There are only certain assignments with manual grading where manual release even makes sense for my course, and so this is not something I would do for every assignment.  It seems to me that setting up manual release for just a few assignments way in advance is asking for some faculty to forget to release grades.  Hiding grades immediately before grading makes us more likely to remember that these grades still need to be released, and hiding grades before grading from within speedgrader is a useful common sense feature that previously existed with the mute/unmute feature.

 

Also in my own course, I would never set the manual grading policy way in advance.  The missing zeros are entered at the due date, and those zeros are there to inspire those students to submit during the short late-penalty period I allow.  I want students to see what those zeros do to their grades, and I definitely did not turn on the missing policy so that I would need to log in and release the missing zeros.  If I hid the zeros until I entered grades the assignment would lock before students saw the zeros, and those students would have no remaining opportunity to catch up with partial credit for a late submission.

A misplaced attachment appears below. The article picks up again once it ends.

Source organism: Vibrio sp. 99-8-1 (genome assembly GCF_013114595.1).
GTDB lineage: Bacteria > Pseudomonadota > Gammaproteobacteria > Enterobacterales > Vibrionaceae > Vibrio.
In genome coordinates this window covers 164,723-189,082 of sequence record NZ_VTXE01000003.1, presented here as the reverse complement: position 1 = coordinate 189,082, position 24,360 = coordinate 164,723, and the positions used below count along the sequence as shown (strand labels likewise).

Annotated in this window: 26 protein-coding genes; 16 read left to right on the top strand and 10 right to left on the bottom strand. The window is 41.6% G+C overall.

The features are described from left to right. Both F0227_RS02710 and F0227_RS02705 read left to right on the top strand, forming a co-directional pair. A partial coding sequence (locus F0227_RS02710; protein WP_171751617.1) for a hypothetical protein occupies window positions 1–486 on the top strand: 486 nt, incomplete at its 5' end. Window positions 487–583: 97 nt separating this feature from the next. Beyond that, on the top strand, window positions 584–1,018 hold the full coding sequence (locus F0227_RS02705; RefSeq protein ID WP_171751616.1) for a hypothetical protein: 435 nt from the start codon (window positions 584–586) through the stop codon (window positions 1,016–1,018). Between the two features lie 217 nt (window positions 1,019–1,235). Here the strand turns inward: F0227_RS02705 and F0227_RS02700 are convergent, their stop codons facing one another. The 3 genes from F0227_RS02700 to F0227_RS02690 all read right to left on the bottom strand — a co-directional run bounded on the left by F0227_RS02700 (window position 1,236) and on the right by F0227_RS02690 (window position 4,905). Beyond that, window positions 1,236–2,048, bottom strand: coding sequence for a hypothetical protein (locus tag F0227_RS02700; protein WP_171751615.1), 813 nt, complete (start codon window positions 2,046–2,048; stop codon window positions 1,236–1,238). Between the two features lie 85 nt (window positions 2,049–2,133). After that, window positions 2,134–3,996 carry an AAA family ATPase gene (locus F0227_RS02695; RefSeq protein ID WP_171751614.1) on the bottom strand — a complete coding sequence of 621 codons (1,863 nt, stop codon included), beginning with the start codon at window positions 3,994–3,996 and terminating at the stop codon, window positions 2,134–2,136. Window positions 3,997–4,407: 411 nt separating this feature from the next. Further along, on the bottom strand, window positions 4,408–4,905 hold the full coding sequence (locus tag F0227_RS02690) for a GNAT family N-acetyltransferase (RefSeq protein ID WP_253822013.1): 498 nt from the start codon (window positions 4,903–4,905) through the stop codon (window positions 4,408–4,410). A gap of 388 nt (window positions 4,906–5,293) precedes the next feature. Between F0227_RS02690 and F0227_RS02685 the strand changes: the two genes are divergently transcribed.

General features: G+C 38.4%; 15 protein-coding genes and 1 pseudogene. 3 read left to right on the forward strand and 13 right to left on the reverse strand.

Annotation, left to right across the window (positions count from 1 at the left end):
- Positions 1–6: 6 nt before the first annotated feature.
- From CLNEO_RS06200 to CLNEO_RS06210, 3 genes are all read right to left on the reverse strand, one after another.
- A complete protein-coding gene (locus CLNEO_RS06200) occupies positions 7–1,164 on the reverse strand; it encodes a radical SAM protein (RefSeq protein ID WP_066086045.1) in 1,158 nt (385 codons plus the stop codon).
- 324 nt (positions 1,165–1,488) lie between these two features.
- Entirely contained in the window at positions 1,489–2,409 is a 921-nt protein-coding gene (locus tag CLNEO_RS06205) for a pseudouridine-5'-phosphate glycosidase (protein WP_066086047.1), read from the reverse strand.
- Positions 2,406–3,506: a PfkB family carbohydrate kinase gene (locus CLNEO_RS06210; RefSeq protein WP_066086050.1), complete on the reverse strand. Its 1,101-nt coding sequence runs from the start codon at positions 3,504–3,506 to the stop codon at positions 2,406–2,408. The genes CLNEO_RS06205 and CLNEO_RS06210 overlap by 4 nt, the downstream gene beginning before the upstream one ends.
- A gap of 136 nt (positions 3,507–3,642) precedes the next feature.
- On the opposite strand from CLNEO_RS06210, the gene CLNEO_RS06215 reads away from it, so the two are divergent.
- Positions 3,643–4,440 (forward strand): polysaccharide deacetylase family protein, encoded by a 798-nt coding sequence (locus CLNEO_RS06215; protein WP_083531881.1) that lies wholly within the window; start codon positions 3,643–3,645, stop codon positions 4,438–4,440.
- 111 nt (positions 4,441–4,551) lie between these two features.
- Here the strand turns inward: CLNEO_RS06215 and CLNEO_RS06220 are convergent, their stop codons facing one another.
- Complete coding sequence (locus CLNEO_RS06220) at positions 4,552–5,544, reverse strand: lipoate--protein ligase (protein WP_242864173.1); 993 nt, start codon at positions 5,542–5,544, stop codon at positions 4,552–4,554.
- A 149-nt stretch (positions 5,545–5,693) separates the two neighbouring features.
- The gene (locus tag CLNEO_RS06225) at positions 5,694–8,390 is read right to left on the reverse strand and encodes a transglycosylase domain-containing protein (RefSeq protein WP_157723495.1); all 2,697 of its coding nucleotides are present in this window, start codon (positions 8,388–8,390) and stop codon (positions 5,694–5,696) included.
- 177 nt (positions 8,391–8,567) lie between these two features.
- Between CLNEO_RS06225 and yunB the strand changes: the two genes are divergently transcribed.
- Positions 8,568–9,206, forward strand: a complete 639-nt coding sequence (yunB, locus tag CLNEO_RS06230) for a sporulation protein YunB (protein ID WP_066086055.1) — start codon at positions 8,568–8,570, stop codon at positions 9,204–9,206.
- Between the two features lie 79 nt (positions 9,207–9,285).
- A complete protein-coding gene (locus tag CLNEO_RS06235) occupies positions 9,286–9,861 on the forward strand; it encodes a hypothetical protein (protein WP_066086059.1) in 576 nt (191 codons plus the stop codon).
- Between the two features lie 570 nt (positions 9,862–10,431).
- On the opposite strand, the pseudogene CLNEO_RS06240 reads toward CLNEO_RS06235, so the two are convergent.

Steven_S
Navigator II

Another semester and I've run into this issue again.  Even knowing that I needed to use the manual posting policy to "mute" while grading, and that "hide grades" is the only way to hide existing grades, I still ended up publishing a grade prematurely.  How?

 

I consciously chose to leave the zeros for missing submissions posted.  I did not notice that the one late submission, which I had previously excused from the late penalty, had already been "published" as a zero.  Therefore this student received updates and notifications in real time. 

 

That might seem like a small issue to many, but the assignment was muted so that I could save partially graded rubrics focusing on certain criteria the first time through and other criteria later. The published grade was only based on 50% of the rubric, because I thought it was hidden from students!

 

While I'm OK with the separation of posting policies and hide/post grades (as long as the controls are in the same place), there are two controls that should always be combined:  Setting a manual posting policy for newly entered grades should automatically result in a manual posting policy for edited or updated grades.